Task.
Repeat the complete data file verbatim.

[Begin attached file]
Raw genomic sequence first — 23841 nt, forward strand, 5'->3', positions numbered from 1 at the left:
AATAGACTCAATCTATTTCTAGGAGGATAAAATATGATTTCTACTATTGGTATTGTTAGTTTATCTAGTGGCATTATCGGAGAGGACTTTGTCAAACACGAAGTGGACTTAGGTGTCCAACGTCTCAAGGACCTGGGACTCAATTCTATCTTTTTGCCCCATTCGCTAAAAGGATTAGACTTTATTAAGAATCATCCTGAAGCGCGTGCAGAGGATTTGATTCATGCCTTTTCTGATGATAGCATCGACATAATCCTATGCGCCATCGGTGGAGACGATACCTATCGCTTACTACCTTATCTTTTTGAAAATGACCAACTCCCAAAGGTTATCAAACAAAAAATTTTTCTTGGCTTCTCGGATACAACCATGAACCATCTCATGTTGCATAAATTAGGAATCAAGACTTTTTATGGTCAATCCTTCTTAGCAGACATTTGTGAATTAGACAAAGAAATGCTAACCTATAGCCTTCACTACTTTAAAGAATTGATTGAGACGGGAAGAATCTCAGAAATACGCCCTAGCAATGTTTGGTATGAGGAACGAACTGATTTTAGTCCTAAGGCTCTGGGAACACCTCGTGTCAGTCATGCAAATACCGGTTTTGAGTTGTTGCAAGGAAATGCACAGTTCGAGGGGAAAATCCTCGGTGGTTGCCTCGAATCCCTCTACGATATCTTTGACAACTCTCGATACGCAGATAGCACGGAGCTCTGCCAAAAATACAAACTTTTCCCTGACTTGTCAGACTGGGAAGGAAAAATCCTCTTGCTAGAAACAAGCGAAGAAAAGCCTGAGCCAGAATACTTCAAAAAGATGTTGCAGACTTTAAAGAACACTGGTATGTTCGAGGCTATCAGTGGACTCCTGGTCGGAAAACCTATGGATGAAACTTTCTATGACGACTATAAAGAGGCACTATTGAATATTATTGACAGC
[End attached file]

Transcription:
Raw genomic sequence first — 23841 nt, forward strand, 5'->3', positions numbered from 1 at the left:
AATAGACTCAATCTATTTCTAGGAGGATAAAATATGATTTCTACTATTGGTATTGTTAGTTTATCTAGTGGCATTATCGGAGAGGACTTTGTCAAACACGAAGTGGACTTAGGTGTCCAACGTCTCAAGGACCTGGGACTCAATTCTATCTTTTTGCCCCATTCGCTAAAAGGATTAGACTTTATTAAGAATCATCCTGAAGCGCGTGCAGAGGATTTGATTCATGCCTTTTCTGATGATAGCATCGACATAATCCTATGCGCCATCGGTGGAGACGATACCTATCGCTTACTACCTTATCTTTTTGAAAATGACCAACTCCCAAAGGTTATCAAACAAAAAATTTTTCTTGGCTTCTCGGATACAACCATGAACCATCTCATGTTGCATAAATTAGGAATCAAGACTTTTTATGGTCAATCCTTCTTAGCAGACATTTGTGAATTAGACAAAGAAATGCTAACCTATAGCCTTCACTACTTTAAAGAATTGATTGAGACGGGAAGAATCTCAGAAATACGCCCTAGCAATGTTTGGTATGAGGAACGAACTGATTTTAGTCCTAAGGCTCTGGGAACACCTCGTGTCAGTCATGCAAATACCGGTTTTGAGTTGTTGCAAGGAAATGCACAGTTCGAGGGGAAAATCCTCGGTGGTTGCCTCGAATCCCTCTACGATATCTTTGACAACTCTCGATACGCAGATAGCACGGAGCTCTGCCAAAAATACAAACTTTTCCCTGACTTGTCAGACTGGGAAGGAAAAATCCTCTTGCTAGAAACAAGCGAAGAAAAGCCTGAGCCAGAATACTTCAAAAAGATGTTGCAGACTTTAAAGAACACTGGTATGTTCGAGGCTATCAGTGGACTCCTGGTCGGAAAACCTATGGATGAAACTTTCTATGACGACTATAAAGAGGCACTATTGAATATTATTGACAGC